Barnacles are commonly seen attached to solid substrates such as piers, boats, or rocks, and are sometimes mistaken for mollusks because of their shells and sedentary lifestyle. Barnacles live in the high intertidal zone and filter small food particles from the water.
Before they attach permanently to a substrate, barnacles go through a mobile larval stage. Larvae then attach head first and begin to secrete shells of chitin, which are expanded as they grow. These shells are kept closed when the tide is out in order to prevent drying out. When submerged, barnacles open their shells and filter-feed by waving their legs to capture plankton .
Respiration occurs through gills on the legs. Many barnacles are hermaphrodites, producing both eggs and sperm.
Krill are small crustaceans that form large, dense swarms in Antarctic waters. They are intimately associated with sea ice. Krill are important in the diet of numerous Antarctic species, including fish, whales, seals, and penguins.*
Krill are filter feeders that feed at night on the water surface. Their diet consists primarily of phytoplankton and algae.
Like all crustaceans and arthropods, krill shed their exoskeleton over time. Unlike other crustaceans however, shedding is not always the result of growth—krill sometimes shrink in size, using their own body resources for metabolism during the long, dark Antarctic winter when food availability is low.
The largest krill species attain lengths of up to 14 centimeters (5.5 inches). Krill are consumed by humans in some parts of the world.
Other Aquatic Arthropods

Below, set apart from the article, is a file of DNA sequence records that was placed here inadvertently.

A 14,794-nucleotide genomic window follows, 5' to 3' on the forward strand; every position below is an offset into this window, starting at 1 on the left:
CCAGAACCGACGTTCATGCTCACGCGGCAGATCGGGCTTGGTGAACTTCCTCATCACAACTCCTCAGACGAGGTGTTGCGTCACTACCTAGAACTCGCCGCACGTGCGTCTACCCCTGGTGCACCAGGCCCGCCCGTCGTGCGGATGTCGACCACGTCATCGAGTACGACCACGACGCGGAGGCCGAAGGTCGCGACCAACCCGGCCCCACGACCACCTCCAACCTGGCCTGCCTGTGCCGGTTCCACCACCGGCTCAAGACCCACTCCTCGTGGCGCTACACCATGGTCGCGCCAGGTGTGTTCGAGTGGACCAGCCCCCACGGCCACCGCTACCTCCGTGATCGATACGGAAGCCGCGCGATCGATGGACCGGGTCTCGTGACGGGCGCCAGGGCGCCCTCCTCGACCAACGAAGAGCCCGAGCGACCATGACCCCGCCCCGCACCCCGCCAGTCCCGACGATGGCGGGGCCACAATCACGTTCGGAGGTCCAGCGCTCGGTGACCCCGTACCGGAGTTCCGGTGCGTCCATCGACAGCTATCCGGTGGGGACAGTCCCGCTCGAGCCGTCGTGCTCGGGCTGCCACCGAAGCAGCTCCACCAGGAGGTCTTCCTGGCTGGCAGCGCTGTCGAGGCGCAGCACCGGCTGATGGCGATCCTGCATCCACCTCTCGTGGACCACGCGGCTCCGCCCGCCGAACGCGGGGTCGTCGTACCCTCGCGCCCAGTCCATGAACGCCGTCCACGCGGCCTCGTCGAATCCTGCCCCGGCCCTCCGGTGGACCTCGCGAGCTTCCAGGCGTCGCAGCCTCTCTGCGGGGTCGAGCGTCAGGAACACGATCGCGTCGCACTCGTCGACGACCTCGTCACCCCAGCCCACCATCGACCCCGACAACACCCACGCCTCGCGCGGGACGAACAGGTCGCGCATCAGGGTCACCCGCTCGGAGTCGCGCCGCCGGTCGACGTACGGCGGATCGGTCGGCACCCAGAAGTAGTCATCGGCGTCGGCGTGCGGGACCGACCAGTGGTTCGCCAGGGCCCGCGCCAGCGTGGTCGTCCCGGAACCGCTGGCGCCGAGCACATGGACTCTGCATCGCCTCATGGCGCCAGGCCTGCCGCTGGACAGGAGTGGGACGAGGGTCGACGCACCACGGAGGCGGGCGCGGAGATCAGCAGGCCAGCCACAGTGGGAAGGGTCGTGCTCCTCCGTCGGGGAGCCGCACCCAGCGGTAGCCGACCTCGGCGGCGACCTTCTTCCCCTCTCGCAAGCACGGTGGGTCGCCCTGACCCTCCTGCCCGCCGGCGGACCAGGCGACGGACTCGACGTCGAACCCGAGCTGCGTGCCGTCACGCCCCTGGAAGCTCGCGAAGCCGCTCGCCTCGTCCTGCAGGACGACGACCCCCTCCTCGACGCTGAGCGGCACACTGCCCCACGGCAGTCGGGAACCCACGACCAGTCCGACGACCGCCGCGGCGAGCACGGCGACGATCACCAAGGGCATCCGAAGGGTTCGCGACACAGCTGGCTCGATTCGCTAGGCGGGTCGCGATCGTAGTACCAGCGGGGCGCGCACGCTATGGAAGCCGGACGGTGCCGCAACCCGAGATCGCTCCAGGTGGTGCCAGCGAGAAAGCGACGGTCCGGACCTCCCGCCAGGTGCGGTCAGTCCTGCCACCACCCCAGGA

The horseshoe crab is not technically a crustacean—rather, it is an arthropod distantly related to spiders, which are arachnids. Horseshoe crabs have a large carapace and long tail. They eat clams and other invertebrates, crushing shells with their legs. Mating and egg-laying occur on beaches. Horseshoe crabs sometimes are described as "living fossils" because they do not appear to have evolved much in the last 400 million years.
There are numerous species of aquatic insects and arachnids. Many insects play important roles in aquatic ecosystems, including as crucial elements of the food chain. For example, mayflies spend a lengthy larval period in the water, living either in the water column or in the muddy bottoms. Mayflies are detritivores (animals that feed on dead organic matter), and play an important role in breaking down nutrients.
Dragonflies and damselflies are also found in aquatic habitats—their larvae are aquatic and highly predatory, capturing worms, small fish, and small amphibians. Insects such as mosquitoes are also characterized by an aquatic larval stage. Aquatic spiders feed on aquatic insects or small fish. Some aquatic spiders maintain an underwater air pocket to which they repeatedly transport fresh air.
see also Food from the Sea; Mariculture; Oceanography, Biological.
Brusca, Richard C., and Gary J. Brusca. Invertebrates. Sunderland, MA: Sinauer Associates, 1990.
Gould, James L., and William T. Keeton, with Carol Grant Gould. Biological Science, 6th ed. New York: W. W. Norton & Co., 1996.
Hickman, Cleveland P., Larry S. Roberts, and Allan Larson. Animal Diversity. Dubuque, IA: Wm. C. Brown, 1994.
The Lobster Conservancy. <http://www.lobsters.org>.
* See "Ecology, Marine" for a photograph of a krill swarm.
"Crustaceans." Water:Science and Issues. . Encyclopedia.com. (August 17, 2017). http://www.encyclopedia.com/science/news-wires-white-papers-and-books/crustaceans
"Crustaceans." Water:Science and Issues. . Retrieved August 17, 2017 from Encyclopedia.com: http://www.encyclopedia.com/science/news-wires-white-papers-and-books/crustaceans